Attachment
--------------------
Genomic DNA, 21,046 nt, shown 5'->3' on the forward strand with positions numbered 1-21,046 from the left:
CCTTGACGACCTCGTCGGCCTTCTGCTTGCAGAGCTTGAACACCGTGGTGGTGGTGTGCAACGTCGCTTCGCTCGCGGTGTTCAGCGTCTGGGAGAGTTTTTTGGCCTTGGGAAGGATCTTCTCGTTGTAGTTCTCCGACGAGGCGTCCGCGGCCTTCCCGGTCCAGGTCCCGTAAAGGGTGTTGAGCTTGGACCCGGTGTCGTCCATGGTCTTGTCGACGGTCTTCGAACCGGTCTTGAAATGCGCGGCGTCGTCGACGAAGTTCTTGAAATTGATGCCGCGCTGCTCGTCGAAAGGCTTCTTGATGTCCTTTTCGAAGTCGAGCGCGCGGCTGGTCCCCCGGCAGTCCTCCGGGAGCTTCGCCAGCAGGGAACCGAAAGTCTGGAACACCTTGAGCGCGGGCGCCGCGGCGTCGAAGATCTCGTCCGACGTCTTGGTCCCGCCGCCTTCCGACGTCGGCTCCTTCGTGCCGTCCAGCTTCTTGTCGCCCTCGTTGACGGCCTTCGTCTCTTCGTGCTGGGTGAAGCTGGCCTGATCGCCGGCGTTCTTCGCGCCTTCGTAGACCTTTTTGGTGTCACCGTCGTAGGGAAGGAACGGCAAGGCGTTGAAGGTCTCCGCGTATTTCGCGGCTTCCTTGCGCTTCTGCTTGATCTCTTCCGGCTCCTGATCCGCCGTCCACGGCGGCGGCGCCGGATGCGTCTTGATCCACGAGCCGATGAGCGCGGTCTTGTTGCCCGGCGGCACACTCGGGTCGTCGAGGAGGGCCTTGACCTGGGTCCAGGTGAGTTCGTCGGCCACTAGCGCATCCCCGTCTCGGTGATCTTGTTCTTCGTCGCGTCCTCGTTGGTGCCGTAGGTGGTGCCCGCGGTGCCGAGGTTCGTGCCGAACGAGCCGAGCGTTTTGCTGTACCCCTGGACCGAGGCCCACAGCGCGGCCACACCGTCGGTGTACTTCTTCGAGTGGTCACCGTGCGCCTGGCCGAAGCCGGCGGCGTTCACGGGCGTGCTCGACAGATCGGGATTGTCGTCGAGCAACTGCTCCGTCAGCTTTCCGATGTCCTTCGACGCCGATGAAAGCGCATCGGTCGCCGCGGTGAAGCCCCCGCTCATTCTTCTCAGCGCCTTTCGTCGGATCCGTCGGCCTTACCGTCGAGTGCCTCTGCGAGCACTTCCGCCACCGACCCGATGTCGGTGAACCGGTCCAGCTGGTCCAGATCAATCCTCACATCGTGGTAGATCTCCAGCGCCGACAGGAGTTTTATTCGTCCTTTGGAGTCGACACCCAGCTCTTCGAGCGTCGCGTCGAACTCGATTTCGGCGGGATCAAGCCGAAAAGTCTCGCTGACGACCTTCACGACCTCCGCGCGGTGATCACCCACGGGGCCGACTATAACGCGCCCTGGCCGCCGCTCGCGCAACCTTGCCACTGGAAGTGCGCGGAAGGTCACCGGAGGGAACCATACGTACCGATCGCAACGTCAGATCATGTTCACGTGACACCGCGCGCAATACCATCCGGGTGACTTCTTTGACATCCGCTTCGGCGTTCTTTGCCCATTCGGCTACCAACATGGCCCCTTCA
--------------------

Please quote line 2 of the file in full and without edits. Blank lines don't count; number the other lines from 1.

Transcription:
CCTTGACGACCTCGTCGGCCTTCTGCTTGCAGAGCTTGAACACCGTGGTGGTGGTGTGCAACGTCGCTTCGCTCGCGGTGTTCAGCGTCTGGGAGAGTTTTTTGGCCTTGGGAAGGATCTTCTCGTTGTAGTTCTCCGACGAGGCGTCCGCGGCCTTCCCGGTCCAGGTCCCGTAAAGGGTGTTGAGCTTGGACCCGGTGTCGTCCATGGTCTTGTCGACGGTCTTCGAACCGGTCTTGAAATGCGCGGCGTCGTCGACGAAGTTCTTGAAATTGATGCCGCGCTGCTCGTCGAAAGGCTTCTTGATGTCCTTTTCGAAGTCGAGCGCGCGGCTGGTCCCCCGGCAGTCCTCCGGGAGCTTCGCCAGCAGGGAACCGAAAGTCTGGAACACCTTGAGCGCGGGCGCCGCGGCGTCGAAGATCTCGTCCGACGTCTTGGTCCCGCCGCCTTCCGACGTCGGCTCCTTCGTGCCGTCCAGCTTCTTGTCGCCCTCGTTGACGGCCTTCGTCTCTTCGTGCTGGGTGAAGCTGGCCTGATCGCCGGCGTTCTTCGCGCCTTCGTAGACCTTTTTGGTGTCACCGTCGTAGGGAAGGAACGGCAAGGCGTTGAAGGTCTCCGCGTATTTCGCGGCTTCCTTGCGCTTCTGCTTGATCTCTTCCGGCTCCTGATCCGCCGTCCACGGCGGCGGCGCCGGATGCGTCTTGATCCACGAGCCGATGAGCGCGGTCTTGTTGCCCGGCGGCACACTCGGGTCGTCGAGGAGGGCCTTGACCTGGGTCCAGGTGAGTTCGTCGGCCACTAGCGCATCCCCGTCTCGGTGATCTTGTTCTTCGTCGCGTCCTCGTTGGTGCCGTAGGTGGTGCCCGCGGTGCCGAGGTTCGTGCCGAACGAGCCGAGCGTTTTGCTGTACCCCTGGACCGAGGCCCACAGCGCGGCCACACCGTCGGTGTACTTCTTCGAGTGGTCACCGTGCGCCTGGCCGAAGCCGGCGGCGTTCACGGGCGTGCTCGACAGATCGGGATTGTCGTCGAGCAACTGCTCCGTCAGCTTTCCGATGTCCTTCGACGCCGATGAAAGCGCATCGGTCGCCGCGGTGAAGCCCCCGCTCATTCTTCTCAGCGCCTTTCGTCGGATCCGTCGGCCTTACCGTCGAGTGCCTCTGCGAGCACTTCCGCCACCGACCCGATGTCGGTGAACCGGTCCAGCTGGTCCAGATCAATCCTCACATCGTGGTAGATCTCCAGCGCCGACAGGAGTTTTATTCGTCCTTTGGAGTCGACACCCAGCTCTTCGAGCGTCGCGTCGAACTCGATTTCGGCGGGATCAAGCCGAAAAGTCTCGCTGACGACCTTCACGACCTCCGCGCGGTGATCACCCACGGGGCCGACTATAACGCGCCCTGGCCGCCGCTCGCGCAACCTTGCCACTGGAAGTGCGCGGAAGGTCACCGGAGGGAACCATACGTACCGATCGCAACGTCAGATCATGTTCACGTGACACCGCGCGCAATACCATCCGGGTGACTTCTTTGACATCCGCTTCGGCGTTCTTTGCCCATTCGGCTACCAACATGGCCCCTTCA